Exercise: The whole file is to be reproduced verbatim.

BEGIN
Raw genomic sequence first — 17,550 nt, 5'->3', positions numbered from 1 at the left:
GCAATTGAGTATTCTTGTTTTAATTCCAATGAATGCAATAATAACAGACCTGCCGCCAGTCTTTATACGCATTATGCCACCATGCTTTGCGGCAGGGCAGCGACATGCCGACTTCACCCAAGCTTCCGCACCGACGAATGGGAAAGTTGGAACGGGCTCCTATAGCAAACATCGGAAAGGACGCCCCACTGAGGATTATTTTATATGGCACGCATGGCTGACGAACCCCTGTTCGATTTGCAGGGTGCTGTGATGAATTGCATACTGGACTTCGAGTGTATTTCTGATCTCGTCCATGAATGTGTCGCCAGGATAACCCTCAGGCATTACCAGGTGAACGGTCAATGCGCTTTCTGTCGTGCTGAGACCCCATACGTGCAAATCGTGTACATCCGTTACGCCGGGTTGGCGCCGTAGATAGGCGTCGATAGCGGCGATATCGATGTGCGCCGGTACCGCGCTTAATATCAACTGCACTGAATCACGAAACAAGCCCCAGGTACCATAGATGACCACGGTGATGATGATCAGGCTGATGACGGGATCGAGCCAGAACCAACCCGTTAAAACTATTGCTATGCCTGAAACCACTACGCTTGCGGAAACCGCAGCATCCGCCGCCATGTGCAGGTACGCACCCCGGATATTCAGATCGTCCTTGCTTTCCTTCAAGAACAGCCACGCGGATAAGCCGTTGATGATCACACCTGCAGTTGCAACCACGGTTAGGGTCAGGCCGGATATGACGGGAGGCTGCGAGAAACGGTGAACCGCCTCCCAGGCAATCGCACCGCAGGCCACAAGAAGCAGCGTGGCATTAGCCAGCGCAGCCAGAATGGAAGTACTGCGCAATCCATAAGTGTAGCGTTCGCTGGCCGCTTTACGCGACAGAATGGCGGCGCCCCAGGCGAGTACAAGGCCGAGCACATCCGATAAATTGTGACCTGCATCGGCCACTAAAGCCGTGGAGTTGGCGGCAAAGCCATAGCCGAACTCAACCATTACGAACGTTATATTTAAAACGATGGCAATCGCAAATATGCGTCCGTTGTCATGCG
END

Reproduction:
Raw genomic sequence first — 17,550 nt, 5'->3', positions numbered from 1 at the left:
GCAATTGAGTATTCTTGTTTTAATTCCAATGAATGCAATAATAACAGACCTGCCGCCAGTCTTTATACGCATTATGCCACCATGCTTTGCGGCAGGGCAGCGACATGCCGACTTCACCCAAGCTTCCGCACCGACGAATGGGAAAGTTGGAACGGGCTCCTATAGCAAACATCGGAAAGGACGCCCCACTGAGGATTATTTTATATGGCACGCATGGCTGACGAACCCCTGTTCGATTTGCAGGGTGCTGTGATGAATTGCATACTGGACTTCGAGTGTATTTCTGATCTCGTCCATGAATGTGTCGCCAGGATAACCCTCAGGCATTACCAGGTGAACGGTCAATGCGCTTTCTGTCGTGCTGAGACCCCATACGTGCAAATCGTGTACATCCGTTACGCCGGGTTGGCGCCGTAGATAGGCGTCGATAGCGGCGATATCGATGTGCGCCGGTACCGCGCTTAATATCAACTGCACTGAATCACGAAACAAGCCCCAGGTACCATAGATGACCACGGTGATGATGATCAGGCTGATGACGGGATCGAGCCAGAACCAACCCGTTAAAACTATTGCTATGCCTGAAACCACTACGCTTGCGGAAACCGCAGCATCCGCCGCCATGTGCAGGTACGCACCCCGGATATTCAGATCGTCCTTGCTTTCCTTCAAGAACAGCCACGCGGATAAGCCGTTGATGATCACACCTGCAGTTGCAACCACGGTTAGGGTCAGGCCGGATATGACGGGAGGCTGCGAGAAACGGTGAACCGCCTCCCAGGCAATCGCACCGCAGGCCACAAGAAGCAGCGTGGCATTAGCCAGCGCAGCCAGAATGGAAGTACTGCGCAATCCATAAGTGTAGCGTTCGCTGGCCGCTTTACGCGACAGAATGGCGGCGCCCCAGGCGAGTACAAGGCCGAGCACATCCGATAAATTGTGACCTGCATCGGCCACTAAAGCCGTGGAGTTGGCGGCAAAGCCATAGCCGAACTCAACCATTACGAACGTTATATTTAAAACGATGGCAATCGCAAATATGCGTCCGTTGTCATGCG